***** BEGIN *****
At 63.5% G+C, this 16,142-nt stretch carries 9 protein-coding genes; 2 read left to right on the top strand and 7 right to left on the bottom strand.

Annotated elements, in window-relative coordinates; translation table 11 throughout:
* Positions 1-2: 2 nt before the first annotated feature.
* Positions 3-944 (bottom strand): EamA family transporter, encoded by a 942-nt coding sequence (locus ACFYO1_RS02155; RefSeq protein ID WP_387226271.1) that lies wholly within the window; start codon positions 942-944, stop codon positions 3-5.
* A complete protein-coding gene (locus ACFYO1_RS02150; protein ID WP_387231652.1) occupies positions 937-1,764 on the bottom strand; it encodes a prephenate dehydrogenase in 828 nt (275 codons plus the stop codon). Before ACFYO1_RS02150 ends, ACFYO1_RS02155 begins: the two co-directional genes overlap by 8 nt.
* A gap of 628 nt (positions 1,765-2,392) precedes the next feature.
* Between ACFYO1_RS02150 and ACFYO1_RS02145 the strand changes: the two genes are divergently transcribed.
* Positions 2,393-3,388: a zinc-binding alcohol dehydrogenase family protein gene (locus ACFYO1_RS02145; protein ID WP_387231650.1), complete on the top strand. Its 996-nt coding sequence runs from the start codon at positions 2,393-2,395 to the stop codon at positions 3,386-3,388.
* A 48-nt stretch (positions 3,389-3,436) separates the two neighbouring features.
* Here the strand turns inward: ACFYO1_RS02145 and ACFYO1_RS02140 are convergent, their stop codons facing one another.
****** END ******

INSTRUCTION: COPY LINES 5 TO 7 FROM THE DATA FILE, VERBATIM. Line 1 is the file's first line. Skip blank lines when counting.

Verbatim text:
* A complete protein-coding gene (locus ACFYO1_RS02150; protein ID WP_387231652.1) occupies positions 937-1,764 on the bottom strand; it encodes a prephenate dehydrogenase in 828 nt (275 codons plus the stop codon). Before ACFYO1_RS02150 ends, ACFYO1_RS02155 begins: the two co-directional genes overlap by 8 nt.
* A gap of 628 nt (positions 1,765-2,392) precedes the next feature.
* Between ACFYO1_RS02150 and ACFYO1_RS02145 the strand changes: the two genes are divergently transcribed.